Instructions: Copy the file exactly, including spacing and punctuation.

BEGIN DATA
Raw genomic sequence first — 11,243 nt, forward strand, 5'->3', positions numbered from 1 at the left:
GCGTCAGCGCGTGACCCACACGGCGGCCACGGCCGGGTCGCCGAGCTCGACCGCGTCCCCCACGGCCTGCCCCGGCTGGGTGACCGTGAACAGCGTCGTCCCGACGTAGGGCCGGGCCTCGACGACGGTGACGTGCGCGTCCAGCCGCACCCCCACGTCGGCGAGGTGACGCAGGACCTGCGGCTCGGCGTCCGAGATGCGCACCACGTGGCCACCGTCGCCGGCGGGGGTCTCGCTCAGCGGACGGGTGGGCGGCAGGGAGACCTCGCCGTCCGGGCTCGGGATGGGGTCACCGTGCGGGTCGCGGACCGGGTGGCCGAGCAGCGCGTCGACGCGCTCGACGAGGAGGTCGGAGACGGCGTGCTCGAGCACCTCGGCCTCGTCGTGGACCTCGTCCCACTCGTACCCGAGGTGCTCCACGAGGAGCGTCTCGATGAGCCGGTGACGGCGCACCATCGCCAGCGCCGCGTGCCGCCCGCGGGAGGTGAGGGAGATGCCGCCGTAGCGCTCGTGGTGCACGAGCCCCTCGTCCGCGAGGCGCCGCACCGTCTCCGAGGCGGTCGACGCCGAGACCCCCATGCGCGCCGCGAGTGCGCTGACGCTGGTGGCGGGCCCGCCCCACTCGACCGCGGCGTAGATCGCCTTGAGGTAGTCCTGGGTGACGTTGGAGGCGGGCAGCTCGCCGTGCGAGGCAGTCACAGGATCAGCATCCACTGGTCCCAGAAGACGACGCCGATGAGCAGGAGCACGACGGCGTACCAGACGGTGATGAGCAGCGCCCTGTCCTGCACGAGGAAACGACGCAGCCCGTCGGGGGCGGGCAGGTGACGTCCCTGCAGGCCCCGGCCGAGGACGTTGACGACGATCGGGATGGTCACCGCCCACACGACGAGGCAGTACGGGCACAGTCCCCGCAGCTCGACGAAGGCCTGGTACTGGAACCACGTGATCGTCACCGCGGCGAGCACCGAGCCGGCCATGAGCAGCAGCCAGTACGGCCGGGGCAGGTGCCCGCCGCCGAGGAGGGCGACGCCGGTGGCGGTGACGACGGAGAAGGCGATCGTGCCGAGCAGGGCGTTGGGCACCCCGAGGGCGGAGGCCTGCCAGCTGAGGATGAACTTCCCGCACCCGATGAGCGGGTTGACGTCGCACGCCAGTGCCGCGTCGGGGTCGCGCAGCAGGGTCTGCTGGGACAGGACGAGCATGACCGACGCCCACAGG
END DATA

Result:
Raw genomic sequence first — 11,243 nt, forward strand, 5'->3', positions numbered from 1 at the left:
GCGTCAGCGCGTGACCCACACGGCGGCCACGGCCGGGTCGCCGAGCTCGACCGCGTCCCCCACGGCCTGCCCCGGCTGGGTGACCGTGAACAGCGTCGTCCCGACGTAGGGCCGGGCCTCGACGACGGTGACGTGCGCGTCCAGCCGCACCCCCACGTCGGCGAGGTGACGCAGGACCTGCGGCTCGGCGTCCGAGATGCGCACCACGTGGCCACCGTCGCCGGCGGGGGTCTCGCTCAGCGGACGGGTGGGCGGCAGGGAGACCTCGCCGTCCGGGCTCGGGATGGGGTCACCGTGCGGGTCGCGGACCGGGTGGCCGAGCAGCGCGTCGACGCGCTCGACGAGGAGGTCGGAGACGGCGTGCTCGAGCACCTCGGCCTCGTCGTGGACCTCGTCCCACTCGTACCCGAGGTGCTCCACGAGGAGCGTCTCGATGAGCCGGTGACGGCGCACCATCGCCAGCGCCGCGTGCCGCCCGCGGGAGGTGAGGGAGATGCCGCCGTAGCGCTCGTGGTGCACGAGCCCCTCGTCCGCGAGGCGCCGCACCGTCTCCGAGGCGGTCGACGCCGAGACCCCCATGCGCGCCGCGAGTGCGCTGACGCTGGTGGCGGGCCCGCCCCACTCGACCGCGGCGTAGATCGCCTTGAGGTAGTCCTGGGTGACGTTGGAGGCGGGCAGCTCGCCGTGCGAGGCAGTCACAGGATCAGCATCCACTGGTCCCAGAAGACGACGCCGATGAGCAGGAGCACGACGGCGTACCAGACGGTGATGAGCAGCGCCCTGTCCTGCACGAGGAAACGACGCAGCCCGTCGGGGGCGGGCAGGTGACGTCCCTGCAGGCCCCGGCCGAGGACGTTGACGACGATCGGGATGGTCACCGCCCACACGACGAGGCAGTACGGGCACAGTCCCCGCAGCTCGACGAAGGCCTGGTACTGGAACCACGTGATCGTCACCGCGGCGAGCACCGAGCCGGCCATGAGCAGCAGCCAGTACGGCCGGGGCAGGTGCCCGCCGCCGAGGAGGGCGACGCCGGTGGCGGTGACGACGGAGAAGGCGATCGTGCCGAGCAGGGCGTTGGGCACCCCGAGGGCGGAGGCCTGCCAGCTGAGGATGAACTTCCCGCACCCGATGAGCGGGTTGACGTCGCACGCCAGTGCCGCGTCGGGGTCGCGCAGCAGGGTCTGCTGGGACAGGACGAGCATGACCGACGCCCACAGG